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Motivation: The quality of work done by individual team members is the responsibility of the team. Recognizing fellow team members as peers is critical if there is to be effective team ownership and quality control.
Structure: A team has a codebase and multiple team members, any of which may be a peer to another. Each unit of work that is done by a team member is validated by a unit test, and must be inspected by a peer before it can be committed to the codebase. Units of work, and their tests, can be inspected and adapted by team members, including those in the role of peer, in order to maintain quality control.
Applicability: The assignment of peers to team members is appropriate when the team as a whole cannot exercise effective and consistent jurisdiction over the work of all members. This is often the case when each team member is allowed a discrete piece of work, such as a user story or task, to action. The assignment of peers can become unnecessary when team collaboration is an entrenched practice; this can be the case with Single Piece Flow.
Consequences: The usage of peers can improve the consistency of work products, and provides a mechanism for team oversight of constituent members and quality assurance. Reduced rework is likely. Since peers are by definition reviewing the work of others, this can lead to frictions including the perception that individual performance is being criticized. Training is required in order to overcome this. There is also a danger that the use of peers will be seen as waste and the duplication of effort.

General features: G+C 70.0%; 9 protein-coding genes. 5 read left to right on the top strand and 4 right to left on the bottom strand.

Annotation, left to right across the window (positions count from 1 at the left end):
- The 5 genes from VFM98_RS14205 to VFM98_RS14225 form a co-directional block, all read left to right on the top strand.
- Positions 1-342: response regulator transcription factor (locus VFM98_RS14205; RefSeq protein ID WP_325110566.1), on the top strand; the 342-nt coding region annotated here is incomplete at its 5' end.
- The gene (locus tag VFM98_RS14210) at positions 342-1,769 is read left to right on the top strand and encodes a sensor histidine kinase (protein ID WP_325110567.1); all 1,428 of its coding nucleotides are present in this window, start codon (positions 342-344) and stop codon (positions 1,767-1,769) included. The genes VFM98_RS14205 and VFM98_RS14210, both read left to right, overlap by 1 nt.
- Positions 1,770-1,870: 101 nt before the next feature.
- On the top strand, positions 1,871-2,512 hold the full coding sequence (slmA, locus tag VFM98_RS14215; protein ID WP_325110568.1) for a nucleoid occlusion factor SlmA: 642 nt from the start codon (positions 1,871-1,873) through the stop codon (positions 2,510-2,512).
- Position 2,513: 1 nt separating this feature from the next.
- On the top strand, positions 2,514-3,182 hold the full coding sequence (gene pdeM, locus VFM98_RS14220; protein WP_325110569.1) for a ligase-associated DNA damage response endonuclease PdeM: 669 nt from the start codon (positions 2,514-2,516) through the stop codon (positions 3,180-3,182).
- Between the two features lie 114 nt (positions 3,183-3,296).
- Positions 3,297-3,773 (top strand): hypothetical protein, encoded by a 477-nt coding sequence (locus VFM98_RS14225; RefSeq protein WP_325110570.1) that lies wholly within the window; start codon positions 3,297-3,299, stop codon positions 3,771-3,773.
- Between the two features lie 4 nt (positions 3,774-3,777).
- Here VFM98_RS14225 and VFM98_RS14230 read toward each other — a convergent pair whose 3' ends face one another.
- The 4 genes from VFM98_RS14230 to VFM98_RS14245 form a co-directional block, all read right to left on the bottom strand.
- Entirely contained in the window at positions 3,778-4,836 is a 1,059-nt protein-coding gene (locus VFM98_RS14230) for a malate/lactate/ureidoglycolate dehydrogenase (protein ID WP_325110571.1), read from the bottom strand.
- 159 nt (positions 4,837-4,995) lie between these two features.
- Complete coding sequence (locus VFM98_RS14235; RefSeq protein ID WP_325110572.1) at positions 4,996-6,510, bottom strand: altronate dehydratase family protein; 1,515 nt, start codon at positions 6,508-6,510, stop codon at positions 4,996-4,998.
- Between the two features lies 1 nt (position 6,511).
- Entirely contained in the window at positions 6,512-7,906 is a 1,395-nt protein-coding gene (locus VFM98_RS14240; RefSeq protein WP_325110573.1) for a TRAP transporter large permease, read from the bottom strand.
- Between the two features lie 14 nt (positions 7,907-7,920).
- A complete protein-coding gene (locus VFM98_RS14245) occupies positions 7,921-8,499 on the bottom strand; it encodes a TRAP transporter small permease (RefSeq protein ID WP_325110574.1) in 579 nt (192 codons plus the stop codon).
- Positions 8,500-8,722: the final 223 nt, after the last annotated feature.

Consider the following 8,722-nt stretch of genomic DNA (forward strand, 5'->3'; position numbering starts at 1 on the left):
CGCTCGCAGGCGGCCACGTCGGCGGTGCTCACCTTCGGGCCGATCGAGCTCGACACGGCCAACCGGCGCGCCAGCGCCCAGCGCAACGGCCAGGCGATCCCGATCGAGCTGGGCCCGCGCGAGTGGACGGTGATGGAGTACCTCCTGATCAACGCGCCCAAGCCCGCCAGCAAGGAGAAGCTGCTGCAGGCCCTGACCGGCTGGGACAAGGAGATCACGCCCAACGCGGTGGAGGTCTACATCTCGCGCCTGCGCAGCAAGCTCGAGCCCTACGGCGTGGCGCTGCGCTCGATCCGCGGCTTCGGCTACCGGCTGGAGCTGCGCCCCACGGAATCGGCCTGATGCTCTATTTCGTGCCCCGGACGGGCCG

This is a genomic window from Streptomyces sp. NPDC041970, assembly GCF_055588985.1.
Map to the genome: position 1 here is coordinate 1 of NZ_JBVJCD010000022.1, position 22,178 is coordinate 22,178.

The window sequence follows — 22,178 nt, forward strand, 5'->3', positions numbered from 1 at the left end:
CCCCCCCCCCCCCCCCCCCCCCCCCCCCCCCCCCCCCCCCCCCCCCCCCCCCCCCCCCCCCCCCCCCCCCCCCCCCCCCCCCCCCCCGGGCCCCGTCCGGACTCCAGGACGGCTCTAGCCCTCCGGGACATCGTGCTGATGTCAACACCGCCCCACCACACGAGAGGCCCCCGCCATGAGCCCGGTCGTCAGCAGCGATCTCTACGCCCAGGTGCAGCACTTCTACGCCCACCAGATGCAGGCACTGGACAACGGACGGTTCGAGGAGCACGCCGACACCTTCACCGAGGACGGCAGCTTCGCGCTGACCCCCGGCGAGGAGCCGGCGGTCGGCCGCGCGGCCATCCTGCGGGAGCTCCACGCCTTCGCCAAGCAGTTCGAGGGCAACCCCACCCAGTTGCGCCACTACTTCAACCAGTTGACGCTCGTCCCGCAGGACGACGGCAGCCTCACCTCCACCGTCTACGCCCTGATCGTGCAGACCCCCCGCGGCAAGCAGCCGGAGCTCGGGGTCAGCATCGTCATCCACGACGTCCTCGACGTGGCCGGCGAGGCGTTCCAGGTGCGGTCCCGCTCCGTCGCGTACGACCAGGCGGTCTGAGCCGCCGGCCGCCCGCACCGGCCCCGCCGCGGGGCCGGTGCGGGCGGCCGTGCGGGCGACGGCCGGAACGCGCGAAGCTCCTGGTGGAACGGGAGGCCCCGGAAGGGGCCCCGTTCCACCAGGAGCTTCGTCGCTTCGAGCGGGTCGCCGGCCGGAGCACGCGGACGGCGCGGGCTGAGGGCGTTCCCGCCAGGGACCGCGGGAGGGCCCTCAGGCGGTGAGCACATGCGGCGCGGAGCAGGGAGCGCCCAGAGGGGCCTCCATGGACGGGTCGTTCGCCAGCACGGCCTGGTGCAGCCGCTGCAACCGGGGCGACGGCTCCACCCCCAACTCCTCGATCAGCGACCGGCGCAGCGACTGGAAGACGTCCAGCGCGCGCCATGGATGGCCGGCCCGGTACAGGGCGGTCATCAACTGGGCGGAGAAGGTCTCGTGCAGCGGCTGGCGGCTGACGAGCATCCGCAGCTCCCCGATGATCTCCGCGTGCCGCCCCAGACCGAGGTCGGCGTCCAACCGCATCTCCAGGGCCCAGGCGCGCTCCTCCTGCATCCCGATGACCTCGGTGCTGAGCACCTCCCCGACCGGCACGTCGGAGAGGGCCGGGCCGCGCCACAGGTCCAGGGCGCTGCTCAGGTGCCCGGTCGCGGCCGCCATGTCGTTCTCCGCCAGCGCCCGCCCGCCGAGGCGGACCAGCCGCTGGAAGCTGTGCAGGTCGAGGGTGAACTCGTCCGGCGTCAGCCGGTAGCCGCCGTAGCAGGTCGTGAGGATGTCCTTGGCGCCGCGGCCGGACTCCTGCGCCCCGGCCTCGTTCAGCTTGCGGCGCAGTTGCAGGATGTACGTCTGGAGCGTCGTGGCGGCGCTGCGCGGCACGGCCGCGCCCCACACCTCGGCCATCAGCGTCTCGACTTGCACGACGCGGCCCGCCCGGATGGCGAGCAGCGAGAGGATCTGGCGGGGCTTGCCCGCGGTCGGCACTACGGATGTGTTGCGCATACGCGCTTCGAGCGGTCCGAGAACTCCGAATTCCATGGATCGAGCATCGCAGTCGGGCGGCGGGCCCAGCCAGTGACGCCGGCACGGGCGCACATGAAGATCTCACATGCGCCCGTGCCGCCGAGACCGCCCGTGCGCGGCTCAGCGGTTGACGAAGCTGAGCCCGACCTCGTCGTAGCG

Implementation: Peers are most commonly found in two contexts. Peer Review is the ad-hoc assignment of a peer for the purposes of checking the conformance of work items to their acceptance criteria and the team’s Definition of Done. This is quite common in a Scrum setting. Pair Programming is the systemic use of peers for development and delivery; a peer will continually collaborate with a fellow on the actioning of work. Pair Programming is most commonly associated with Extreme Programming and Test Driven Development, though it may also be found in Scrum and DSDM implementations.